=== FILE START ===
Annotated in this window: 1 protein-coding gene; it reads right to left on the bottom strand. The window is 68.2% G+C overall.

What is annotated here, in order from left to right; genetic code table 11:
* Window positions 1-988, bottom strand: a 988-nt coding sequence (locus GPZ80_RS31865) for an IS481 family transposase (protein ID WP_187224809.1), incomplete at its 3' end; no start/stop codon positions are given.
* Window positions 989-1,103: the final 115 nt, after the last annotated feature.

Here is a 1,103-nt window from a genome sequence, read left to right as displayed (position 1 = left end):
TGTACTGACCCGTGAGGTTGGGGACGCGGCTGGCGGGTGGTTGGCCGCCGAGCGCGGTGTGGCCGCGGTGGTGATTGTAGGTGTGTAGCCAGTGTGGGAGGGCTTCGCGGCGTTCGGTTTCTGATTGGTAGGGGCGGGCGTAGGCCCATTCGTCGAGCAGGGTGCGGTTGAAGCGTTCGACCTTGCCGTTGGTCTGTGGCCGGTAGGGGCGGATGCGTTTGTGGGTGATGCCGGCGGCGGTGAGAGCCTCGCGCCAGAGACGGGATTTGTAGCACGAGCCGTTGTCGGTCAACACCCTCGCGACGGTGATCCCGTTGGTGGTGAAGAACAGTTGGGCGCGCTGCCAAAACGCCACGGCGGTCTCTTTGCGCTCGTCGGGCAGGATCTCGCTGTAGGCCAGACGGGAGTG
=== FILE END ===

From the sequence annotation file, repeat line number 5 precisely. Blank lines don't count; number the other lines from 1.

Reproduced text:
Here is a 1,103-nt window from a genome sequence, read left to right as displayed (position 1 = left end):